In honor of May being Asian Pacific American Heritage Month, Pacific Ties and Asian Pacific Coalition (APC) are teaming up to featuring Asian Pacific Islander Desi American (APIDA) Bruins. We’ll be posting one interview per day. 

Melissa Young is a fourth-year Arabic and International Development Studies major.

How do you identify culturally?

I identify as Chinese American.

How has your cultural identity affected your life and experience at UCLA?

My cultural identity has sort of evolved since coming to UCLA. I didn’t know many Chinese people where I grew up, I was often the only Chinese student in my classes, and I was sometimes treated as different for being Chinese, so those experiences made me identify very strongly with my Chinese culture despite being a fifth-generation American and not being fluent or literate in Chinese. However, when I got to UCLA, I came to identify more with my American culture, or rather, the culture of growing up as an Asian-American. I became more aware of how my ethnicity and race have shaped my experiences living in this country, and much more  conscious of prejudice of all kinds.

What’s the greatest challenge about your culture(s)?

I had open-heart surgery nearly two years ago, and one thing I’ve noticed in regard to how my family handled that time is that they kept pretty quiet about it and didn’t tell many people. It was just something we dealt with in silence and without much support, as if it weren’t proper to tell others about our difficulties. It reminds me of the stigma against mental illness that is sometimes present in Asian-American communities. This was challenging for me because I wanted to talk about the surgery to help myself process things, but we just kept quiet and avoided the subject as much as possible. I wouldn’t attribute the entirety of this to our culture, but I do think culture played a role.  

What’s your favorite aspect about your culture(s)?

My favorite aspect about my cultures is being aware of discrimination as a result of my experiences growing up as an Asian American. Even though I grew up in a very diverse area, I still dealt with racism from elementary to high school, and had my words invalidated when I spoke up about it. This has made me conscious of the discrimination and prejudice that others face, be it on the basis of race, gender identity, sexual orientation, disability, socioeconomic status, you name it.

Are you a part of any other student groups on campus/extracurriculars?

I’ve never actually joined any student orgs on campus – the majority of my extracurriculars have been work-related. Currently I work for the library, and I’m also a copy editor at the Daily Bruin (though not for long, since I’m graduating). In the past I worked Access Control on the Hill, so I was one of those students checking people’s IDs until 5 a.m. I also used to volunteer at the LGBT Campus Resource Center, and it was one of the most educational experiences of my time at UCLA. I learned so much about intersectionality, racism, privilege, inclusivity, and overall how to be a more empathetic and sensitive person. Sometimes I wish I had joined an on-campus club during my time here, but I’m very grateful for the experiences and knowledge I’ve gained through working.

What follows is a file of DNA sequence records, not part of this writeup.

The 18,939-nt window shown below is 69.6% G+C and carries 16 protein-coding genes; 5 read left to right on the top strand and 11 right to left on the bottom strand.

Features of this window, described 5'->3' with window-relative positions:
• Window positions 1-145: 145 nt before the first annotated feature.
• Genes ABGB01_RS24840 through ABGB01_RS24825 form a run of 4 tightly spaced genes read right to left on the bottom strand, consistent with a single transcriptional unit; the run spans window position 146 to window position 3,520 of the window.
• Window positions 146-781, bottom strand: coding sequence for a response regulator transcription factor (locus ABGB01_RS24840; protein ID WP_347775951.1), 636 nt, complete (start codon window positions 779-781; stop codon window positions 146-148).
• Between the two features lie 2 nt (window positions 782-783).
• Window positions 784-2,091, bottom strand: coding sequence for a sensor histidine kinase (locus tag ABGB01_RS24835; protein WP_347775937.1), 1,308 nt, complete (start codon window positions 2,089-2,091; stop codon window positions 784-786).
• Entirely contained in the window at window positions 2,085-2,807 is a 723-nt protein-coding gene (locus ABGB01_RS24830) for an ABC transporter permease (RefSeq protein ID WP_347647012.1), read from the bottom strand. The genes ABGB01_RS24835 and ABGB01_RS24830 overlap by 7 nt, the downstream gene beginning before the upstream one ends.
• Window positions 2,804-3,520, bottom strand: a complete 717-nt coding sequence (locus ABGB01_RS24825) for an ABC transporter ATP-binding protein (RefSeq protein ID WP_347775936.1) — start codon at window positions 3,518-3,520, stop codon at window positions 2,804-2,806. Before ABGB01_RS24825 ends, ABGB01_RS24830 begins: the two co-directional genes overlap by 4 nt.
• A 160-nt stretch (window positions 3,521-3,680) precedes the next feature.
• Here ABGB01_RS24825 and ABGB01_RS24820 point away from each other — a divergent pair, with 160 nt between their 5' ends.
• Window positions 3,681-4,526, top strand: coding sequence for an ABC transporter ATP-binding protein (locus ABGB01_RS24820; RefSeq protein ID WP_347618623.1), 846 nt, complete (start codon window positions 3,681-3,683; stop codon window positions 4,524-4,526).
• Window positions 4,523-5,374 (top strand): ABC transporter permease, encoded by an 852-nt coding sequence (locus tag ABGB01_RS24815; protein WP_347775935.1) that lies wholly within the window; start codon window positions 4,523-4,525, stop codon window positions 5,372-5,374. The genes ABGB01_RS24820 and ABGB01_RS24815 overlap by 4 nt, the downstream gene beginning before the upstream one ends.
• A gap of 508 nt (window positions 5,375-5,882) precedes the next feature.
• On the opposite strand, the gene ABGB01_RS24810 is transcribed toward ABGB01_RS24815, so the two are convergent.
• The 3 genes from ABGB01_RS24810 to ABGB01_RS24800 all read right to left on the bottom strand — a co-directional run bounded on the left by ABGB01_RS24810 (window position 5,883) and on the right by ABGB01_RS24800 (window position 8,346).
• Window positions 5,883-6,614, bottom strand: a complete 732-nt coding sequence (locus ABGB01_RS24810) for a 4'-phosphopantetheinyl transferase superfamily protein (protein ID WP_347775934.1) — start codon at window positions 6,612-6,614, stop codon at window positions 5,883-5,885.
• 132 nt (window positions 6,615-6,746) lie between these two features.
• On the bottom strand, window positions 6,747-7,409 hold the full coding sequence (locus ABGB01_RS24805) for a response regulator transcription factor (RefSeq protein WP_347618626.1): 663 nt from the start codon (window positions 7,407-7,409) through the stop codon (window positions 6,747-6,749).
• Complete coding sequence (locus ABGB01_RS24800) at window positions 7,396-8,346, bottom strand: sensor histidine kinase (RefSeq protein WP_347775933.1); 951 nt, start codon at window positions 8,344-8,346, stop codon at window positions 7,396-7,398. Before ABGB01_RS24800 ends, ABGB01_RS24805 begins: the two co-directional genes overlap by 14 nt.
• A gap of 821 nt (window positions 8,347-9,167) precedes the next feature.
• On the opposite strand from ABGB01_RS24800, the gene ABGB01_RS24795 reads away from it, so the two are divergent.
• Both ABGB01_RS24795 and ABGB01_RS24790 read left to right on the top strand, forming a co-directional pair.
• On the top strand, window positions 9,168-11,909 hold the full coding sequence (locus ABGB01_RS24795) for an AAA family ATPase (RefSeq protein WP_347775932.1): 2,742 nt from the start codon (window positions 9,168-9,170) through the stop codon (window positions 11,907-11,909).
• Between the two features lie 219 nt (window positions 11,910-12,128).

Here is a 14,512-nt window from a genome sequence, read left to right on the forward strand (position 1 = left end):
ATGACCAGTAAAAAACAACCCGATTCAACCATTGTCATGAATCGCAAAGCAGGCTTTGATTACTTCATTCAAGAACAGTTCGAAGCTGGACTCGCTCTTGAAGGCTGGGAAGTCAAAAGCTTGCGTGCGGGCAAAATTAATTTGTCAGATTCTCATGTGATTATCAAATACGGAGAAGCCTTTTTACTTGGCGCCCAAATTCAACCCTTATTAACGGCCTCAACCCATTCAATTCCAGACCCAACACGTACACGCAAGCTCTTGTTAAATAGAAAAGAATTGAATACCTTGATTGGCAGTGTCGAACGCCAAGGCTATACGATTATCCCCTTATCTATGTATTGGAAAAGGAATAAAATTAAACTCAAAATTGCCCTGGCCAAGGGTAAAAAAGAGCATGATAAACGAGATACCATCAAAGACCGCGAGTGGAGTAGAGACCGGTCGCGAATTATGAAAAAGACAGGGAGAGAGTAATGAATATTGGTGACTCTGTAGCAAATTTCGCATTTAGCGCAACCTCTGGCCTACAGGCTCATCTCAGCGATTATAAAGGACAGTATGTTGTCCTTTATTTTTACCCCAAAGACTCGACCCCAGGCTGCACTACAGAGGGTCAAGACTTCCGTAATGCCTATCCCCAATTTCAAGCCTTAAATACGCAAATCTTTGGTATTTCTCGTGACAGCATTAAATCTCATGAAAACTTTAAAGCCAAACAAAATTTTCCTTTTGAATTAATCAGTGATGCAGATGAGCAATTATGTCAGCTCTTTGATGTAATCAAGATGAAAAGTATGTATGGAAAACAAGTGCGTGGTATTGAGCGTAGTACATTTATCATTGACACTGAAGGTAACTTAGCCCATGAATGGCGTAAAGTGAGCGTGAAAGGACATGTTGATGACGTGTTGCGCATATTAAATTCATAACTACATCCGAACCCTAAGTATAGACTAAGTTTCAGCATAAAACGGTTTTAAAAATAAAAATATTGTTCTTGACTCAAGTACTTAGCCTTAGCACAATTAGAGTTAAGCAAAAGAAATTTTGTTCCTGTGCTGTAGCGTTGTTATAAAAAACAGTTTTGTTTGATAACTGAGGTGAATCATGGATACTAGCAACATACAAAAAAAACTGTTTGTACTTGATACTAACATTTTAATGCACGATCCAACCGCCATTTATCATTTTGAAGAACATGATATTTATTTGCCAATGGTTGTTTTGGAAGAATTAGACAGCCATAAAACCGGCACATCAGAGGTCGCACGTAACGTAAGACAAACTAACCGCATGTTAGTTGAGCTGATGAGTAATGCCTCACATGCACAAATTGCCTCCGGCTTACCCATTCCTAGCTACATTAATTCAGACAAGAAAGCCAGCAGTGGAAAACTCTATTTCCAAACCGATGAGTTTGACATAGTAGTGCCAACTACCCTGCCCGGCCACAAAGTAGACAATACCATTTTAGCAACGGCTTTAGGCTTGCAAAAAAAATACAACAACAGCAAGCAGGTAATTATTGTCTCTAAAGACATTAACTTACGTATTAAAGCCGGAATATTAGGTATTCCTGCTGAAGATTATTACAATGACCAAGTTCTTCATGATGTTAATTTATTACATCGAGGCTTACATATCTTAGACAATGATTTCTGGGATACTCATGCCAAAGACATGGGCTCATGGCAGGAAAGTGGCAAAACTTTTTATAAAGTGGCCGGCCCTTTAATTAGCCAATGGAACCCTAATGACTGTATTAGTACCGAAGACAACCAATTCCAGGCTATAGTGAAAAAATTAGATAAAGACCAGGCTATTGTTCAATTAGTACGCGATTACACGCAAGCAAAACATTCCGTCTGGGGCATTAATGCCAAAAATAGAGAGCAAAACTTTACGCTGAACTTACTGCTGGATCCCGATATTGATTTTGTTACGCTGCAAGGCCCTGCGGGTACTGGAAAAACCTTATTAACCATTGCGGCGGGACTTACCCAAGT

Why did you choose UCLA?

I chose UCLA because it has an Arabic major, but also because I visited campus before applying and loved it. The tour guide was great and it was my first time hearing the jokes and facts that you hear the tour guides reciting all over campus, so I was really floored by UCLA and how great everything sounded.

What are you passionate about?

I’m really passionate about inclusivity and diversity. That might sound a bit vague, but what I mean is that I’m passionate about promoting spaces where people of all backgrounds and identities feel welcome and accepted. This has been something I’ve focused on in my copy editing work this past year through analyzing language in media and the way it can affirm or silence the voices of different communities, and applying this knowledge to my editing. This is so important to me because language is incredibly powerful and the word choices can either reinforce bias or encourage sensitivity.

In particular, I’m really interested in societal perceptions of disability and the language people use to speak of it. For example, saying “a person with a disability” (person-first language) or “a disabled person” (identity-first language) can have different connotations. I’m also especially interested in LGBTQ-related terminology and how rich it is. These seemingly random interests in language and sensitivity just stem from my goal to be as empathetic and affirming toward all communities as I can.

Check out Asian Pacific Coalition’s new website!



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